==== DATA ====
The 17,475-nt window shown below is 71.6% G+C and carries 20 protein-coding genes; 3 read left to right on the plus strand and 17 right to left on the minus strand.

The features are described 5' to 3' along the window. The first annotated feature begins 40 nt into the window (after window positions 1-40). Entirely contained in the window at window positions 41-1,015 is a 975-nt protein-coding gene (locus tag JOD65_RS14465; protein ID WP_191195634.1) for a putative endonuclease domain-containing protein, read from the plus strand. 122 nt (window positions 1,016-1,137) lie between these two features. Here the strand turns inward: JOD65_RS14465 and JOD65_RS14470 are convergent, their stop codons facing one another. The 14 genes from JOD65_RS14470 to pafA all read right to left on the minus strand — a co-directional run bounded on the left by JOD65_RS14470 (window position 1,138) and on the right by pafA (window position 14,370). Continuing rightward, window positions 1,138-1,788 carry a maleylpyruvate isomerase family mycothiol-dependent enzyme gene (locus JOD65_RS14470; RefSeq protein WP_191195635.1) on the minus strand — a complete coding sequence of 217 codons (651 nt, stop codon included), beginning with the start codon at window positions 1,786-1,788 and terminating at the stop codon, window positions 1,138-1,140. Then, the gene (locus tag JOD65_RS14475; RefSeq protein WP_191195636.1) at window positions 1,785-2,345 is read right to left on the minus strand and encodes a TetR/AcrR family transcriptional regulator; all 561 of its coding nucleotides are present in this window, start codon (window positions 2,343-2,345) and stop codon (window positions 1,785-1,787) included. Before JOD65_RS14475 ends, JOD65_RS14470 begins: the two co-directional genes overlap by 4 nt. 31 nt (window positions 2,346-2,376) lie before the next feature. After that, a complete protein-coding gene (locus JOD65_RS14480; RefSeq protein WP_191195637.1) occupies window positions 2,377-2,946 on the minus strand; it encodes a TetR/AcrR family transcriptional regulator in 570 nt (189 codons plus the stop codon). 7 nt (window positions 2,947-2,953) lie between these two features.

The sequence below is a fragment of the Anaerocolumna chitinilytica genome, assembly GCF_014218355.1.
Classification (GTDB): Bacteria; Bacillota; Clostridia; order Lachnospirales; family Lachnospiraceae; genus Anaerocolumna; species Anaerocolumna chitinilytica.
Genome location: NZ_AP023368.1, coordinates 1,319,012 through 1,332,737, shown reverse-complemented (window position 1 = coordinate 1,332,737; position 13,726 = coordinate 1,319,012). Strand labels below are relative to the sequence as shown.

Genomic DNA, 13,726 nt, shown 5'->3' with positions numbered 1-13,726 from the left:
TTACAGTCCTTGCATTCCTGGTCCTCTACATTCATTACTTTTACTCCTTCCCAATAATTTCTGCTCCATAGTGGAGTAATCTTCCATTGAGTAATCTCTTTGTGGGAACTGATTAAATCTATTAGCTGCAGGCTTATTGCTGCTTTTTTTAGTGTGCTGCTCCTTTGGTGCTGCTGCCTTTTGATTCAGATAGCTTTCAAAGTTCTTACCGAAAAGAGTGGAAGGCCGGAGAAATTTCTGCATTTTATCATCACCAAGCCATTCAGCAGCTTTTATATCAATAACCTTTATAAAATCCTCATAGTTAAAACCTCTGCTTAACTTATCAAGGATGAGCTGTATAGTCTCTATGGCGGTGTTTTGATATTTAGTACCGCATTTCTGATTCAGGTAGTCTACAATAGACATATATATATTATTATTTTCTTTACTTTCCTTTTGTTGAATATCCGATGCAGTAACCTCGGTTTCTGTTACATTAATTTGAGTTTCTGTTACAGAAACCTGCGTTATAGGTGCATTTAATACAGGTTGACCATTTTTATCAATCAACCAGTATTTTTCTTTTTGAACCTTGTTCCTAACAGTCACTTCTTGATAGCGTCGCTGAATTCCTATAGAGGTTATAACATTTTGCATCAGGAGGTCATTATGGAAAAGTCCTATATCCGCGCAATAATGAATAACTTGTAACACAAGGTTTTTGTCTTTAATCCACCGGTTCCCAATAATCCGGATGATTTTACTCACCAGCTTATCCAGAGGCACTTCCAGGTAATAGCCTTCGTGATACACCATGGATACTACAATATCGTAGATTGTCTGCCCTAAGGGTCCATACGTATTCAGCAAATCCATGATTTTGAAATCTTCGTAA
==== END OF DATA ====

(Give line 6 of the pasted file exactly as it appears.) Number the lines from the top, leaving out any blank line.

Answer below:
Genomic DNA, 13,726 nt, shown 5'->3' with positions numbered 1-13,726 from the left: